Thyrotoxicosis And Hyperthyroidism

Many thyroid patients—and even doctors—confuse two distinct terms: hyperthyroidism, which means “overactive thyroid gland,” and thyrotoxicosis, which means “too much thyroid hormone.” Hyperthyroidism and thyrotoxicosis are cousins that often pass as twins.

The overactive thyroid gland of hyperthyroidism classically causes too much thyroid hormone to be produced in your body. All the hyperthyroid symptoms you may have read about or heard about are, in fact, symptoms of too much thyroid hormone, which may indeed result from an overactive thyroid gland (hyperthyroid). But too much thyroid hormone can also result from other thyroid diseases—most commonly Graves’ disease—as well as too high a dosage of thyroid hormone taken as a medication.

Signs of Thyrotoxicosis

The signs of hypothyroidism involve an overall slowing down. With hyperthyroidism, the opposite happens. When you have too much thyroid hormone in your body, everything speeds up.

Numerous physical symptoms can result, which are discussed here alphabetically. The good news is that the vast majority of these symptoms disappear once the cause of thyrotoxicosis is treated and your thyroid hormone levels are restored to normal.

Adrenaline Rush

The hormones released by the adrenergic system are called catecholamines. Two of these hormones are adrenaline (epinephrine) and noradrenaline (norepinephrine). High levels of thyroid hormone make you much more sensitive to the effects of your own adrenaline. Consequently, when thyroid hormone levels increase, your heart beats very fast from the combined effects of both adrenaline and thyroid hormone. Medications called beta-blockers are useful to help slow the heart down and prevent severe heart symptoms that can make thyrotoxicosis dangerous. You may notice the rapid heartbeat in thyrotoxicosis, or you may not. You may only notice it at bedtime when you are lying quietly and trying to go to sleep, as relayed by Sujata’s story. Once in a while, it may be severe enough to cause a heart rhythm problem called atrial fi brillation.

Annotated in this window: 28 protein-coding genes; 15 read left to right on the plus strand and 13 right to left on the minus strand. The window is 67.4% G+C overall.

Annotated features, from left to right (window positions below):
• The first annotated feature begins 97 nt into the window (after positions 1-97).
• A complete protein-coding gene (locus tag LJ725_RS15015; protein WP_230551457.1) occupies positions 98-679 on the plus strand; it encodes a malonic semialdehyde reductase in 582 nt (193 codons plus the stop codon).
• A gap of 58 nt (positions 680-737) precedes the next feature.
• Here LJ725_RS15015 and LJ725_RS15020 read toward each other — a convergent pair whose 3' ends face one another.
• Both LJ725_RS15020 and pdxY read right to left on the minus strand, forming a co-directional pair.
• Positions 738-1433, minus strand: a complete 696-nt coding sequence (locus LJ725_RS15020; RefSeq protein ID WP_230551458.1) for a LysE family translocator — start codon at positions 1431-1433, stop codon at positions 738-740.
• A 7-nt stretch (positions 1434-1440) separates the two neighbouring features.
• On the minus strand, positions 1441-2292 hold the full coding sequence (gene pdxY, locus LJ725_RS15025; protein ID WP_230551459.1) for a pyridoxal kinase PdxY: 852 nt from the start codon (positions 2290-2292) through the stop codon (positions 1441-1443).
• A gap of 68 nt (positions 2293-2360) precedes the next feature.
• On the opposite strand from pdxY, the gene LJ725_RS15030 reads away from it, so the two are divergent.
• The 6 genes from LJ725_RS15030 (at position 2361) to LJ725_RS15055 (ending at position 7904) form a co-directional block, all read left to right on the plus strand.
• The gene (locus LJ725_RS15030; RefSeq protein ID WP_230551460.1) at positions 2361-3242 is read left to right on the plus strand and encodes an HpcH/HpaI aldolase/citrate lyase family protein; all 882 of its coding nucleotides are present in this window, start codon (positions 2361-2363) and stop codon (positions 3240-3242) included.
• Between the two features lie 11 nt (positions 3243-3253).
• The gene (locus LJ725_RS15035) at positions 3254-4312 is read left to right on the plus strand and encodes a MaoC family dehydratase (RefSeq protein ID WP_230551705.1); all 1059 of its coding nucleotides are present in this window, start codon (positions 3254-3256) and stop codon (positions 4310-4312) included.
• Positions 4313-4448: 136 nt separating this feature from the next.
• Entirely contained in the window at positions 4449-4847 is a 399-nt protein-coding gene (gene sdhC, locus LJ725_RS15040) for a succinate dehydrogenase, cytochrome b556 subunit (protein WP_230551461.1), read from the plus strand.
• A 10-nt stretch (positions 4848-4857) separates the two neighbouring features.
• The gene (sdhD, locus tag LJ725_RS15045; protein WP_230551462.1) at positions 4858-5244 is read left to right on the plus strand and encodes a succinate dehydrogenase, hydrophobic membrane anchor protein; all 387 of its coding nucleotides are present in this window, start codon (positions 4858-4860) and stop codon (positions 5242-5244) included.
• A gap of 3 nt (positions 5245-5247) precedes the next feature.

Behavioral and Emotional Changes

Thyrotoxic people experience a range of emotional symptoms. Nervousness; restlessness, or the inability to sit quietly and calmly; anxiety; irritability; sleeplessness, or the inability to sustain sleep for long periods of time; and insomnia are common problems. A thyrotoxic person may exhibit some, all, or none of these symptoms; it depends on the individual.

Some thyrotoxic people are emotionally fickle and easily angered.

Others may have disordered thoughts, sometimes severe enough to become frank paranoia. Some people have such severe behavioral problems that their thoughts become bizarre and delusional, although this is rare. This may warrant care by a psychiatrist until thyroid levels stabilize.

Psychiatric Misdiagnosis

Psychiatrists see so many thyroid patients who have been referred to them as “psychiatric” patients that thyroid function tests have now become standard medical practice for most psychiatric referrals. When people experience the exhaustion of too much thyroid hormone and the natural anxiety that accompanies it, but they do not notice or report other physical manifestations such as a fast pulse or too-frequent bowel movements (which can also be attributed to anxiety), they are often misdiagnosed with anxiety or panic disorders.

Depression, which is more typically masked by, or confused with hypothyroidism, can also be masked by, or confused with hyperthyroidism. It can manifest with irritability, sadness, poor appetite, weight loss, sleeplessness, lack of energy, lack of sex drive, anxiety, and panic. Thyrotoxic symptoms unfortunately mimic these same manifestations. Finally, thyrotoxicosis can sometimes cause euphoric mood swings, a characteristic of a mania, which is present in bipolar disorder.

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Last updated on February 5, 2014